Sam Hayes of Edgartown affectionately pinned back the ears of his giant American pit bull terrier, Wallace, as owner and canine took a breather from Sunday’s dog show.
It was the last day of the 147th Annual Livestock Show and Fair of the Martha’s Vineyard Agricultural Society. A total of 29,706 entrance tickets were sold, happily surprising organizers who were braced for recession-era frugality and low returns on a late summer start date.
A laid-back answer to Britain’s Crufts, the dog show attracted hundreds of dog lovers form around the Island to make impromptu entries of their pets.
Wallace was restrained by a bungee cord knotted with twine attached to a chest strap. It’s a device Mr. Hayes fashioned to give his dog an extra workout whenever he strains on the lead. Both dog and owner appeared in peak physical condition. Wallace, three, has a rigorous exercise regime said Mr. Hayes who has read several books on dog rearing.
“It’s about finding the balance in ourselves. It’s like any other relationship, you become part of each other, ” he said. “He lives in the now. Imagine if you and I could do that? The moment is so powerful.”
Mr. Hayes is planning the addition of a female pup later this year.
“Gonna make puppies,” he said. “He’s still got his stuff.”
Last year in the dog show at the fair Wallace won his division and was a surprise runner up for best in show. This year he was denied a prize by an English bulldog. But it was an oversight: organizers realized — too late — that the dog is not in fact a terrier and was competing in the wrong division.
The result didn’t matter to Mr. Hayes.
“At the start the kids they duck and cover — but the real prize for me is when they come up at the end and pet him,” he said.
The dog show Sunday brought hundreds of pooches to the same pitch of land. A Boston terrier named Fenway — whose owner recently returned from tours of Iraq and Afghanistan with the Army National Guard — was splayed out on the cool grass next to Leo, a chow adopted in March and entered as a non-sporting breed.
The previous day, on the same pitch, the log rolling event at the woodsman competition, in its 32nd year at the fair, provided solid evidence that Americans will compete at anything.
John Postemski was watching event from the back of the pitch, wearing a T-shirt that read on the back: The Surgeon General Encourages You to Smoke (The Competition). A pair of woodsmen darted around a log, coaxing the 20-foot piece of lumber toward a pair of flags at two ends of a pitch.
The T-shirt is from the World Lumberjack Championships of 1996, in Wisconsin, which Mr. Postemski won. This is the third in a string of competitions Mr. Postemski is attending over the long weekend.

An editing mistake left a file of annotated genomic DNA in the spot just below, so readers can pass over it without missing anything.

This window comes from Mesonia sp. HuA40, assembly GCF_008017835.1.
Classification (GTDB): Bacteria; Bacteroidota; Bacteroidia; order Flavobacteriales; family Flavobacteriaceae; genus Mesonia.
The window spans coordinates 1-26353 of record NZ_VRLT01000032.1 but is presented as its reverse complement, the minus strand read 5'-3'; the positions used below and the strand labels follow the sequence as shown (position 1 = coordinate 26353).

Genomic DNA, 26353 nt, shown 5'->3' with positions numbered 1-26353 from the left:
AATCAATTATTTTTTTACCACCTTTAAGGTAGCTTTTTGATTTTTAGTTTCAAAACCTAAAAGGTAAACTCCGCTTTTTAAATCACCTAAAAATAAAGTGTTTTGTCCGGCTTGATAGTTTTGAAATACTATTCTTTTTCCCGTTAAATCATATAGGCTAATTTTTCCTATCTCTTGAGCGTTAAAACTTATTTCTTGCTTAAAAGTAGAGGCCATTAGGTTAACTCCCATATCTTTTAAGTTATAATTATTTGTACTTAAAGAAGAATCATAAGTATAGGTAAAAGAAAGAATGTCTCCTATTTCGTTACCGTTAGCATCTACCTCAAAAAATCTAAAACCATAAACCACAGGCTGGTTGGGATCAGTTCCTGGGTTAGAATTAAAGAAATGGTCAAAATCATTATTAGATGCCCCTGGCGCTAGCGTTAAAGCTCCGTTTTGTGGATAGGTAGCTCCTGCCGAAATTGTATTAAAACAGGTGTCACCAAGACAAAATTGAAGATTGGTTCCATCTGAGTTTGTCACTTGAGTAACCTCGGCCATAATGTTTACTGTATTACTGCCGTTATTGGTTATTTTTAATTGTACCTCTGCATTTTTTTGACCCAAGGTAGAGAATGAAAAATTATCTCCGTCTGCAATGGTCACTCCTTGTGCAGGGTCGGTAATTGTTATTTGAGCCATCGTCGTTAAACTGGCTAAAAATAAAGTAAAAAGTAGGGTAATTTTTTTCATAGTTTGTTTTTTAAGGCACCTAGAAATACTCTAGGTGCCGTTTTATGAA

He still competes, though at 75 he is missing a finger which he lost in an incident involving a truck and his wedding ring. He finished in the middle of the pack for much of Saturday’s competition, though he placed third in the open stock chainsaw and sixth in the ax throw events.
“I’ve had a knee replaced and I have some other parts too,” he said. “They’re getting better and I’m getting slower but I’m still here.”
Not everyone competed fairly.
Displayed on the wooden shelves in the agricultural hall stacked among the ribbon-winning cupcakes and brownies this weekend was a plate of sandwich cookies produced by Oreo Inc. and entered by Maureen Healy, 72, of West Tibsury.
Along with a nearby package of Fig Newtons, the Oreos are the latest salvo in a feud over a pumpkin that began about a decade ago.
“Maureen’s not much of a cook,” said Simone DeSorcy, who lives in Vineyard Haven and works in the West Tisbury town hall (Mrs. Healy also used to work there). “She makes a pumpkin stew every year using a recipe she got from an old electricity bill. The Healys have a pumpkin party every year in October.”
One year Ms. DeSorcy brought around “a hideous” wreath with a pumpkin head as a joke gift for Mrs. Healy, and a feud was born.
“She had someone tack it to my front door, it showed up on her front door. It arrived on my desk at work. I wrapped it in a beautiful box and made her granddaughter give it to her for Christmas. I made a calendar of photos of it with the wreath in different scenarios each month. She had January’s entry made into a T-shirt and gave it to me,” Ms. DeSorcy said.
At one point the agricultural fair became embroiled in the feud.
“Maureen does beautiful hand work,” said Ms. DeSorcy. (Though Mrs. Healy declined to confirm or deny her involvement in this weekend’s entries she did mention that in 1968 she won a second-place ribbon for a knitted hat.)
“I knew she be looking closely at the entries at the fair so I entered the wreath under her name in the adult handcraft,” she added.
The next year Mrs. Healy entered Ms. DeSorcy in the category of flower arrangement in a tea cup. A painting on the cup showed the back end of a cow and the dead flowers inside were lined with stale string beans.
“It was the talk of the judging hall,” said Ms. DeSorcy, who was quick to retaliate. “I entered her in the adult photography with a blowup shot of the wreath in a garden setting.”
This year, pressed for ideas, Ms. De-Sorcy approached one of Mrs. Healy’s six children for inspiration.
“Her son suggested Oreos because that’s what she would send children with to baking events at school,” she said.
But the son was acting as a sort of double agent and he entered the fig rolls under Ms. DeSorcy’s name.
“We like to laugh,” she said. Ms. DeSorcy has next year’s prank already in mind but is keeping it all secret for now, except to say that it will involve acrylic paint.